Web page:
I invite you today to celebrate with me the birthday of a special friend of my 1940s childhood. Ann Kelly was one of a group of about a dozen of my friends whose families lived in our working-class Baltimore neighborhood of row houses and semidetached dwellings.
Three parallel rows of rental garages sat perpendicular to the backyards of Cator Avenue’s row houses. We kids made the wide alleys separating those garages our playground, where the cries and shouts of Mother, May I, Red Rover, Kick the Can and countless other games rang on summer evenings. The backyard of Kelly’s row house, seven doors up the street from ours, looked out on what we called First Alley, garages on one side, the backyards of Wilsby Avenue semidetached homes on the other. We kids gravitated to Second Alley for most of our games, nothing but garages on both sides.
Like most of their neighbors, the Kellys were faithful, fish-on-Friday, daily confession Catholics. When the time came for Ann’s confirmation, she chose the name Virginia as her confirmation name, and she became Ann Adele Virginia Kelly. Baltimore boasted several fine Catholic high schools and Ann, who from an early age wanted to become a nun, chose to attend Seton High School, named for Saint Elizabeth Ann Seton, who established in 1809 a community of nuns at Emmitsburg, Maryland, devoted to the works of charity of the Daughters of Charity founded by St.Vincent dePaul in 1633.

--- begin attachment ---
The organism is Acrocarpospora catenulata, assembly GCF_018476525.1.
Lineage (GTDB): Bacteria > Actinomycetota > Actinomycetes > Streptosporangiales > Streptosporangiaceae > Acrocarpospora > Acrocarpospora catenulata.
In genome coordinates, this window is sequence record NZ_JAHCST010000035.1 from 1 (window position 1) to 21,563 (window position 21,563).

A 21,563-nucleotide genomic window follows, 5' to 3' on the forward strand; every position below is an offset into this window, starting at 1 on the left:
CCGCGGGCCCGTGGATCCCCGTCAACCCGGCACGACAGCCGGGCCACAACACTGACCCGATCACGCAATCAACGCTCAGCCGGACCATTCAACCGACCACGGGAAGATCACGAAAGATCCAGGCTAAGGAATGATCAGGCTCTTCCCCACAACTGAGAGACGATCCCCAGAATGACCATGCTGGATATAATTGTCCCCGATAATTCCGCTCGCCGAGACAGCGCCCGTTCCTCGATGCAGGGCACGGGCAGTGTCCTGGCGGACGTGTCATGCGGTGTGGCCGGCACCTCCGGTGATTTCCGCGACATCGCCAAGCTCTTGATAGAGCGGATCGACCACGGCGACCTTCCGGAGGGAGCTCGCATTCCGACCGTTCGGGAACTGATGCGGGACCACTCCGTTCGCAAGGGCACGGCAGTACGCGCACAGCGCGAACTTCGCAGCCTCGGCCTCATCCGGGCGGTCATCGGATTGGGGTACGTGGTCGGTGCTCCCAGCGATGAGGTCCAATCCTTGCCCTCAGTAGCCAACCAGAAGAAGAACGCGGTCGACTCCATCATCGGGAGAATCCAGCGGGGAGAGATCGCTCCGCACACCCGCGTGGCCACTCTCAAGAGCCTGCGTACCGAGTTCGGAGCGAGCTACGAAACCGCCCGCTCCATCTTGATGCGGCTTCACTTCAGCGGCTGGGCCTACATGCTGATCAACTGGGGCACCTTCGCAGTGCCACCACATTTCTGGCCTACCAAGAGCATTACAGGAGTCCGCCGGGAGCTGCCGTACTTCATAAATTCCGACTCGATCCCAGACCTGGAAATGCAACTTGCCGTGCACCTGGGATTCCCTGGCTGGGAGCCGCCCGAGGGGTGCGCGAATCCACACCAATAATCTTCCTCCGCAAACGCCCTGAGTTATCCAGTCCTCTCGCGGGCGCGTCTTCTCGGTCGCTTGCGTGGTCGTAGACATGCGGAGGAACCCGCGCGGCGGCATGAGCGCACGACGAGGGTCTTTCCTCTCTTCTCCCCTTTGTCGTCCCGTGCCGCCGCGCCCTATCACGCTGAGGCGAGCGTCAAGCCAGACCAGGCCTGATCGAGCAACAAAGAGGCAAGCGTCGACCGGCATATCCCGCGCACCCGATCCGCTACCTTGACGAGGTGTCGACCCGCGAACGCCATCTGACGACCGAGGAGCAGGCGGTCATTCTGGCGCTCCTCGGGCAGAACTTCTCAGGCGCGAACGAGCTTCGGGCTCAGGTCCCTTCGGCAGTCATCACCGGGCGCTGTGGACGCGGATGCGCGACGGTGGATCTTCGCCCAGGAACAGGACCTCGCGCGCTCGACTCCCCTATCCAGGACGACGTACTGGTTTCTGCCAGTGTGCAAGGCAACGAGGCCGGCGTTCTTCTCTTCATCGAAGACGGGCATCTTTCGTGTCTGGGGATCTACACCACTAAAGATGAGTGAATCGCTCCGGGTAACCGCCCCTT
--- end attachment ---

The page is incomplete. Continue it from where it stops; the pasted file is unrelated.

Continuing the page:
As young children and through our adolescent years, Ann and I shared a special bond, mainly through our love of books and classical music. We swapped stories about our experiences as fledgling musicians. She played percussion in Seton High’s orchestra, and I played played trombone and baritone horn at my high school, Baltimore City College.
We discovered as kids that her birthday, July 31, today, falls exactly three weeks ahead of mine, so she’s three weeks older than I, and we joked about her superior age and wisdom that comes with age.
What changes in our lives have these years brought? Today, I am a retired journalism professor and newspaper reporter. Sister Ann Adele Kelly continues to serve as a librarian for the Daughters of Charity of St.Vincent dePaul. I would love the chance to see her again, to share some great conversation. I’m grateful for our childhood friendship, proud to have known her and hope that today she enjoys her best birthday yet.
One thought on “Sister Ann Adele’s birthday”
Such a dear memory—-nudged my memories of the same games, with nightfall coming all to soon..with my Mom calling me in–gee , it was always too early for me !